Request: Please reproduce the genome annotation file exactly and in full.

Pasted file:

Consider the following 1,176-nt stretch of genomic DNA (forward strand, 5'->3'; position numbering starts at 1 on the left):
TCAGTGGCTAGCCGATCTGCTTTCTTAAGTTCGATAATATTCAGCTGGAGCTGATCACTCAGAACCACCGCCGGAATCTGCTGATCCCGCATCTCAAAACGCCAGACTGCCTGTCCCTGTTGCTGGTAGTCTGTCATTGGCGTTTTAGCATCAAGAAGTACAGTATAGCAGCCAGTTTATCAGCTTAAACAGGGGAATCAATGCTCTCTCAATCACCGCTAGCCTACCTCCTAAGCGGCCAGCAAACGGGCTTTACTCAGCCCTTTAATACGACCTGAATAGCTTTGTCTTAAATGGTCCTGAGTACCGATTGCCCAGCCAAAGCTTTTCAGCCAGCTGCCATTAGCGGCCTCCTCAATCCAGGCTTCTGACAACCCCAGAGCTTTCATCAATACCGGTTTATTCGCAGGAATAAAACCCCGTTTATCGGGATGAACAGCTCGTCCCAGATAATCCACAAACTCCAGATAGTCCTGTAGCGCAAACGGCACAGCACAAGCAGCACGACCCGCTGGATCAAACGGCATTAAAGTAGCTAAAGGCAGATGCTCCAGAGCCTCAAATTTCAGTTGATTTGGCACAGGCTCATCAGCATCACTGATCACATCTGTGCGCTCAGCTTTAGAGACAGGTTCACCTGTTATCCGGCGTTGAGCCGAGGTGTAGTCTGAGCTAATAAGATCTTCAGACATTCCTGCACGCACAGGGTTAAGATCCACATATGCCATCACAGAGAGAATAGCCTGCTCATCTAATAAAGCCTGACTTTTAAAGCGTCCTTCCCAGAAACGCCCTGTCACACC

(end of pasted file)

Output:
Consider the following 1,176-nt stretch of genomic DNA (forward strand, 5'->3'; position numbering starts at 1 on the left):
TCAGTGGCTAGCCGATCTGCTTTCTTAAGTTCGATAATATTCAGCTGGAGCTGATCACTCAGAACCACCGCCGGAATCTGCTGATCCCGCATCTCAAAACGCCAGACTGCCTGTCCCTGTTGCTGGTAGTCTGTCATTGGCGTTTTAGCATCAAGAAGTACAGTATAGCAGCCAGTTTATCAGCTTAAACAGGGGAATCAATGCTCTCTCAATCACCGCTAGCCTACCTCCTAAGCGGCCAGCAAACGGGCTTTACTCAGCCCTTTAATACGACCTGAATAGCTTTGTCTTAAATGGTCCTGAGTACCGATTGCCCAGCCAAAGCTTTTCAGCCAGCTGCCATTAGCGGCCTCCTCAATCCAGGCTTCTGACAACCCCAGAGCTTTCATCAATACCGGTTTATTCGCAGGAATAAAACCCCGTTTATCGGGATGAACAGCTCGTCCCAGATAATCCACAAACTCCAGATAGTCCTGTAGCGCAAACGGCACAGCACAAGCAGCACGACCCGCTGGATCAAACGGCATTAAAGTAGCTAAAGGCAGATGCTCCAGAGCCTCAAATTTCAGTTGATTTGGCACAGGCTCATCAGCATCACTGATCACATCTGTGCGCTCAGCTTTAGAGACAGGTTCACCTGTTATCCGGCGTTGAGCCGAGGTGTAGTCTGAGCTAATAAGATCTTCAGACATTCCTGCACGCACAGGGTTAAGATCCACATATGCCATCACAGAGAGAATAGCCTGCTCATCTAATAAAGCCTGACTTTTAAAGCGTCCTTCCCAGAAACGCCCTGTCACACC